Raw, original and soaked in grunge. Intrigued? You should be. Introducing Phoxjaw, a grunge rock band with a modern twist hailing from Bristol. Late last year Phoxjaw released ‘Lottery’, bursting with energy and raw, alternative vocals. The highlight: that fractured riff two thirds in. I caught up with guitarist Josh Gallop and we spoke cool dinosaurs, taking work into your own hands and sleep paralysis.
Where did the band name come from?
We get this one a lot. Being from suburban Bristol we thought we’d represent that with the Fox thing, then Jaw just made it sound cooler. Then we thought we’d change the ‘F’ in Fox to a ‘Ph’, because it looked better written down. Also, we are the only result when you google us, which is cool.
Who are your main musical influences?
So, as a band we have a super wide range of influences, but I’d probably say bands like Deftones, QOTSA, Biffy Clyro and At The Drive In have a big influence on us collectively.
I hear a huge amount of grunge in your material. Who are your favourite grunge artists?
Yeah, there definitely is especially with the Victorian Dolls/Spin Club release. Obviously, bands like Nirvana, Pearl Jam & the Pixies we all listened to a lot, but more recently we’ve been checking out bands like The Wytches and a few others. If Danny, our singer was here he would run you off a whole long list.
Danny (Vocals & Bass) and Glenn (Guitarist) are pretty big into their grungy stuff, and they bring that vibe to the band. Whereas, myself (Josh) and Kieran (Drummer) come from the heavier side of things.
Where did the inspiration come from for your music video for ‘Lottery’?
It’s a high-energy track and we really wanted to represent that visually. So, we enlisted help from our good friend & videographer James Harris, and hired out a wrestling ring and cage and went to town. Lyrically the video doesn’t tie into it much, it was more about having visuals that work with the sonics of the song, and I think we did achieve that. We are filming the next music video this Sunday which is going to fit with the lyrics and have a bit more of a storyline happening.
I agree with you on that! Is the next video going to be as high-energy?
In certain places yes, there will be a performance aspect to the video, but I’d use the word dynamic to sum up what we are trying to do with the video on the next one. The track is a strange blend of 60’s inspired verses, but completely opposing that with this crushing riff, and a big sing-a-long chorus. It’s kind of a Frankenstein of all our tracks released so far.
What are the main themes of your track ‘Victorian Dolls’?
Victorian Dolls is about sleep paralysis that our singer Danny suffered with for quite a while. It’s about not knowing the difference between being asleep and being awake and how it felt. Again, twisting you through the various avenues and metaphors in Danny’s mind.
Talk to me about the track ‘Spin Club’, because it is so diverse and unique in its sound. How was that one put together?
Spin Club was quite an indulgent track for us. Having a straight up song like Victorian Dolls gave the chance to experiment a little on the B side. We’ve had interesting feedback from that track, so some people seem to be really into it, and some people totally aren’t. It’s a bit like Marmite that track. I’m not even sure what I think of it at this point. But, I’m pleased we did it nonetheless as it gave us a chance to push ourselves, but our next single ‘Triceratops’ isn’t really like Spin Club. I think it has more energy and is a bit more instant.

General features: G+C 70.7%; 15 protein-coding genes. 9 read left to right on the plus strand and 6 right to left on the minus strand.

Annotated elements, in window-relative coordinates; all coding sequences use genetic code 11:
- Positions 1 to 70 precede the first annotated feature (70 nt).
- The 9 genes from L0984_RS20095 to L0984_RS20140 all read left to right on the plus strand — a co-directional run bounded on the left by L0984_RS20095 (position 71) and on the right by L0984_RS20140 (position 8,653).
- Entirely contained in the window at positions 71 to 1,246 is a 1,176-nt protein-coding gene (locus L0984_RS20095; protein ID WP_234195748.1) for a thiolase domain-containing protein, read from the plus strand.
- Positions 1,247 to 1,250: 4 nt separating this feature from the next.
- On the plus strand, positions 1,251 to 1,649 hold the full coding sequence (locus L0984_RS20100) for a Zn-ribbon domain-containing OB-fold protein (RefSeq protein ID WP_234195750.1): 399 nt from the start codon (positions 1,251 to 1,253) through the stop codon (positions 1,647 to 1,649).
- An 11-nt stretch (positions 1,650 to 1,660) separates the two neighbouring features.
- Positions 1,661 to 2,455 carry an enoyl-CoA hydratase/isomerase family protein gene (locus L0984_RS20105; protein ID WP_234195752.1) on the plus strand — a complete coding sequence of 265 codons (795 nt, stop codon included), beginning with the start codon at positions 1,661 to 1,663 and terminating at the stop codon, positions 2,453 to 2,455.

Wow, ‘Triceratops’, that’s some sort of cool dinosaur!
It is a cool Dinosaur, probably more of a metaphor than literally being about Dinosaurs.
Looking at your artwork on Spotify, it is quite striking. Why have you chosen a church?
Yeah, so that came from a local church which we’ve always found interesting as it’s obviously like a place of worship, but it has a trashy neon sign, so it just seemed contradictive.
Oh! That is on the church? I thought that was edited on!
Yeah, it’s literally just a photo our drummer took that we edited. We like to work very DIY, if we have an idea, we just go and do it ourselves. Seems to be working so far.
We like to keep a close group working on the band, so we can trust everyone who’s involved. Jade is our manager, James Harris does video stuff, Kieran our drummer is a photographer, I record and produce the tracks at my studio, and Glenn our other guitarist fixes all our broken gear.
How does the material for Phoxjaw get written?
It usually starts with me and Danny, and one of us will bring a riff, some chords, or a vocal idea and we’ll work on it together. Then we make it into a rough demo and show the rest of the guys. We’ll then jam it out in the rehearsal room and see if any ideas come of it. Then we usually leave a few little bits, so we can add to it when we record to finish it off. But, there have been a few occasions where we just jam in the studio and we get a full song within a few hours. It’s a constantly evolving process, but we don’t limit ourselves to working in one way, it’s about the final product, not how you get there.
What is the highlight of your musical career so far?
I’d say seeing our music video go out on Scuzz every day for a month was wicked and being played on Kerrang Radio was another. We’ve also put on 3 or 4 headline shows in Bristol that have all sold out.
What are you looking forward to in the future of Phoxjaw?
We are looking forward to releasing our debut EP in March, currently booking a tour off the back of that release and then we will be hitting a few festivals over the summer. Just general movements towards world domination! Going to get there slowly but surely.